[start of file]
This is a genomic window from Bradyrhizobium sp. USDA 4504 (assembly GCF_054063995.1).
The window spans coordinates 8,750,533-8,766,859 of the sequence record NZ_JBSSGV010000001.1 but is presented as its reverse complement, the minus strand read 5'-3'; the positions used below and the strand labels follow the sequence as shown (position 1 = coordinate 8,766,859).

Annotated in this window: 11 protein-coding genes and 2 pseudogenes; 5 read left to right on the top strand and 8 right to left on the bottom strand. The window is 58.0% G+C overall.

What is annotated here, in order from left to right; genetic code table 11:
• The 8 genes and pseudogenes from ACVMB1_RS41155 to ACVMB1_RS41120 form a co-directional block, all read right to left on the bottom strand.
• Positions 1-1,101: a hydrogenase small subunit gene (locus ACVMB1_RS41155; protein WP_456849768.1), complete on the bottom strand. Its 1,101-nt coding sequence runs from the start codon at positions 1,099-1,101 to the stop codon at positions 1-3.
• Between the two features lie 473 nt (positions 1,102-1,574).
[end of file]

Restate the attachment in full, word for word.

This is a genomic window from Bradyrhizobium sp. USDA 4504 (assembly GCF_054063995.1).
The window spans coordinates 8,750,533-8,766,859 of the sequence record NZ_JBSSGV010000001.1 but is presented as its reverse complement, the minus strand read 5'-3'; the positions used below and the strand labels follow the sequence as shown (position 1 = coordinate 8,766,859).

Annotated in this window: 11 protein-coding genes and 2 pseudogenes; 5 read left to right on the top strand and 8 right to left on the bottom strand. The window is 58.0% G+C overall.

What is annotated here, in order from left to right; genetic code table 11:
• The 8 genes and pseudogenes from ACVMB1_RS41155 to ACVMB1_RS41120 form a co-directional block, all read right to left on the bottom strand.
• Positions 1-1,101: a hydrogenase small subunit gene (locus ACVMB1_RS41155; protein WP_456849768.1), complete on the bottom strand. Its 1,101-nt coding sequence runs from the start codon at positions 1,099-1,101 to the stop codon at positions 1-3.
• Between the two features lie 473 nt (positions 1,102-1,574).